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Thursday 28 May 2015
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Community Justice Portal

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Community Justice Portal 12th Annual Public Lecture: Criminal justice in the new parliament – what role for restorative justice?

Jon Collins

Thursday 21st May 2015, 18:00 - 19:45

 

Peak Lecture Theatre

City Campus, Sheffield Hallam University

 

PROGRAMME:

The Community Justice Portal 12th Annual Public Lecture will be given by Jon Collins, CEO of the Restorative Justice Council.


This lecture will explore the prospects for restorative justice following the May 2015 general election, within the context of recent and anticipated reforms of the criminal justice system. The lecture will summarise recent changes to the criminal justice system thematically, with a particular focus on restorative justice. This, and an analysis of the general election manifestos, will form the basis of an assessment of the expected future direction of criminal justice policy under the new government and the role that restorative justice is likely to play. Situated within a broader analysis of criminal justice reform, the lecture will explore opportunities for restorative justice to be better integrated into the justice system and examine the barriers to moving a restorative approach from the margins into the mainstream.


About Jon Collins             

Jon Collins is the Chief Executive Officer of the Restorative Justice Council, the independent membership body for the field of restorative practice. The RJC sets standards for restorative practice and provides quality assurance and a national voice advocating its widespread use. Jon joined the RJC in May 2014 having previously been deputy director of the Police Foundation, an independent policing think tank. Before that he had worked at the Criminal Justice Alliance, the Fawcett Society and Nacro.


More details can be found here.

 

BJCJ Call for Papers

Special Issue: Taking Stock of Youth Justice

These are interesting times for youth justice in England and Wales.  The number of young offenders convicted by the courts has fallen dramatically over the last few years, as has the number of young offenders in custody, and yet political debate about how to respond to offending by young people continues apace.  The current coalition government has given greater freedom of contact to youth offending teams and yet committed to building a large secure college for young offenders.  It has abolished antisocial behaviour orders, but has replaced these with a range of alternative options in the Anti-social Behaviour, Crime and Policing Act 2014.  At the same time it can be argued a range of social and economic policies have impacted disproportionately on young people, increasing their risk of involvement in criminal activity.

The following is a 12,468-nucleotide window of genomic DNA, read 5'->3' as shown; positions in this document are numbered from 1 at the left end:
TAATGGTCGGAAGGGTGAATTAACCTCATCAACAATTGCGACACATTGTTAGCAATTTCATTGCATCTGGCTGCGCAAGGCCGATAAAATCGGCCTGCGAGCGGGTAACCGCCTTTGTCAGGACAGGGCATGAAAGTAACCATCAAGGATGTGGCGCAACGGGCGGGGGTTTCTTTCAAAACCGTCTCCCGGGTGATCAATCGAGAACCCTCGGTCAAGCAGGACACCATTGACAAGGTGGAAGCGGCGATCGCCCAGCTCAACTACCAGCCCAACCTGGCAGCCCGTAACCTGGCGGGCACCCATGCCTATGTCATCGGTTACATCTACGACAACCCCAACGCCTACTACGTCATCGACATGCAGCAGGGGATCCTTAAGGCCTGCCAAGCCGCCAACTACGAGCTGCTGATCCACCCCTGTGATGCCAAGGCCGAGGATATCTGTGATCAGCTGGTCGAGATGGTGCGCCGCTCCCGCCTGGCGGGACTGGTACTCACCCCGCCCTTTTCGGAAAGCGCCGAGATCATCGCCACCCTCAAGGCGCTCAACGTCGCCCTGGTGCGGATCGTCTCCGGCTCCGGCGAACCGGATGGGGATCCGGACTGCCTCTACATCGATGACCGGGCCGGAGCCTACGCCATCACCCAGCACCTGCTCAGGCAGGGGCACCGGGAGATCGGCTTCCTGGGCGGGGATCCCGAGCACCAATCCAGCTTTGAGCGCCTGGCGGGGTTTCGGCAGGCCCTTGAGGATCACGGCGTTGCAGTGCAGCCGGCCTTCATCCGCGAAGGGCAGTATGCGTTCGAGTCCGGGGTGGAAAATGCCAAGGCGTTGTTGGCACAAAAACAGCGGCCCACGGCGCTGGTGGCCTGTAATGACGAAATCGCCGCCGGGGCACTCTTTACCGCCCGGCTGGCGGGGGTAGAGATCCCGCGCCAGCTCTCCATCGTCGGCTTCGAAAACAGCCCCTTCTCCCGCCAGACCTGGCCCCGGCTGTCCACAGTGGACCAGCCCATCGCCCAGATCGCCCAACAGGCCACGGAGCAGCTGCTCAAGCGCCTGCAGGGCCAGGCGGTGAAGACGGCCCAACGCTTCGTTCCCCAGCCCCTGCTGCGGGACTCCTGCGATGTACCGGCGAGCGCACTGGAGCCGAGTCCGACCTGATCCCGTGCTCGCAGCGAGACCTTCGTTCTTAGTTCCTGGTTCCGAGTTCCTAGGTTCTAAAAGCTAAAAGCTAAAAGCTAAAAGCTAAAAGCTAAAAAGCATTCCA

The Labour opposition has announced that it plans to extend the remit of youth offending teams and the youth justice board to include 19 and 20 year old young people.  The media seem little interested in the fall in youth crime but continue to sensationalise particular and uncommon serious crimes by young people, such as the tragic murder of school teacher Ann Maguire.

 

With an imminent general election now is a good time to reflect on the changes and proposals and take stock of where we are and the likely impact of these possible futures.  The editors of the Journal invite submissions for a special issue which will reflect on recent developments and consider what is needed to improve the youth justice system, however this might be defined.  Whilst focusing primarily on what is happening in England, we would welcome contributions which reflect on the situation in other countries in the UK and internationally, particularly identifying what we might learn from the experience of other countries. 

 

The remit for this special issue is purposely broad to attract wide ranging contributions.  We intend a speedy turnaround with an intention to publish in summer 2015.  Articles and Thought Pieces are welcomed from academics, researchers, policy development advisers, managers and practitioners, working or involved in any aspect of the Community Justice field.  They should be submitted to Jess Bamonte, the Journal Administrator via email on bjcj@shu.ac.uk by 11th May 2015 and will be subject to our normal journal review process.  If you wish to discuss a potential piece prior to formal submission by all means contact Jean Hine (jhine@dmu.ac.uk).

 

Information for contributors can be found here.

Events

The Portal regularly advertises upcoming events and conferences, hosted by both the Portal and external agencies. If you wish to advertise your event please contact us using the link on the Events page.

 

More details...

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